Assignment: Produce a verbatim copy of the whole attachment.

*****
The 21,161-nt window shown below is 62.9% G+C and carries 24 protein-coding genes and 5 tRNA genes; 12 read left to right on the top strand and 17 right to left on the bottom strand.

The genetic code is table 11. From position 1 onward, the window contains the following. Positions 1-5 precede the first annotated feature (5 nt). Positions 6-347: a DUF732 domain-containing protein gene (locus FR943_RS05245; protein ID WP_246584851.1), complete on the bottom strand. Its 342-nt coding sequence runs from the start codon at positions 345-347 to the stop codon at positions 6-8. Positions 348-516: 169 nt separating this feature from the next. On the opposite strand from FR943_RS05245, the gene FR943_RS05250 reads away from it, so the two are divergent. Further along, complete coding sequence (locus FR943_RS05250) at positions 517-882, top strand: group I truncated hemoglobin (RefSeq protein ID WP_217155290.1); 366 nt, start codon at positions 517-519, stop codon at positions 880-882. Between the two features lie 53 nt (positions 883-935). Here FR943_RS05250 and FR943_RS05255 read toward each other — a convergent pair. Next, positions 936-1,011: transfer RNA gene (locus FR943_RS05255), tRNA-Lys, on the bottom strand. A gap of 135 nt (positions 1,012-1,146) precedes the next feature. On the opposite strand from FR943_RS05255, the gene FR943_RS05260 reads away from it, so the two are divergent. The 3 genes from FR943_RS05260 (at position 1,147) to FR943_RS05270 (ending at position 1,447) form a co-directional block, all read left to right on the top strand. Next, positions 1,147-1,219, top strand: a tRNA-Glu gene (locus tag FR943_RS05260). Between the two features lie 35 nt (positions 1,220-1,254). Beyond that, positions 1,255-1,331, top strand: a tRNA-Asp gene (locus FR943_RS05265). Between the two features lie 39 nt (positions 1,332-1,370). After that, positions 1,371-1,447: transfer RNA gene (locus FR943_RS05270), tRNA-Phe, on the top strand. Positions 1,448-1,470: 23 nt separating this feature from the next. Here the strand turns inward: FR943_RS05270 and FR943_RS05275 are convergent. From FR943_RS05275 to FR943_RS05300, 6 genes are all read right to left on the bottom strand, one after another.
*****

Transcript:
The 21,161-nt window shown below is 62.9% G+C and carries 24 protein-coding genes and 5 tRNA genes; 12 read left to right on the top strand and 17 right to left on the bottom strand.

The genetic code is table 11. From position 1 onward, the window contains the following. Positions 1-5 precede the first annotated feature (5 nt). Positions 6-347: a DUF732 domain-containing protein gene (locus FR943_RS05245; protein ID WP_246584851.1), complete on the bottom strand. Its 342-nt coding sequence runs from the start codon at positions 345-347 to the stop codon at positions 6-8. Positions 348-516: 169 nt separating this feature from the next. On the opposite strand from FR943_RS05245, the gene FR943_RS05250 reads away from it, so the two are divergent. Further along, complete coding sequence (locus FR943_RS05250) at positions 517-882, top strand: group I truncated hemoglobin (RefSeq protein ID WP_217155290.1); 366 nt, start codon at positions 517-519, stop codon at positions 880-882. Between the two features lie 53 nt (positions 883-935). Here FR943_RS05250 and FR943_RS05255 read toward each other — a convergent pair. Next, positions 936-1,011: transfer RNA gene (locus FR943_RS05255), tRNA-Lys, on the bottom strand. A gap of 135 nt (positions 1,012-1,146) precedes the next feature. On the opposite strand from FR943_RS05255, the gene FR943_RS05260 reads away from it, so the two are divergent. The 3 genes from FR943_RS05260 (at position 1,147) to FR943_RS05270 (ending at position 1,447) form a co-directional block, all read left to right on the top strand. Next, positions 1,147-1,219, top strand: a tRNA-Glu gene (locus tag FR943_RS05260). Between the two features lie 35 nt (positions 1,220-1,254). Beyond that, positions 1,255-1,331, top strand: a tRNA-Asp gene (locus FR943_RS05265). Between the two features lie 39 nt (positions 1,332-1,370). After that, positions 1,371-1,447: transfer RNA gene (locus FR943_RS05270), tRNA-Phe, on the top strand. Positions 1,448-1,470: 23 nt separating this feature from the next. Here the strand turns inward: FR943_RS05270 and FR943_RS05275 are convergent. From FR943_RS05275 to FR943_RS05300, 6 genes are all read right to left on the bottom strand, one after another.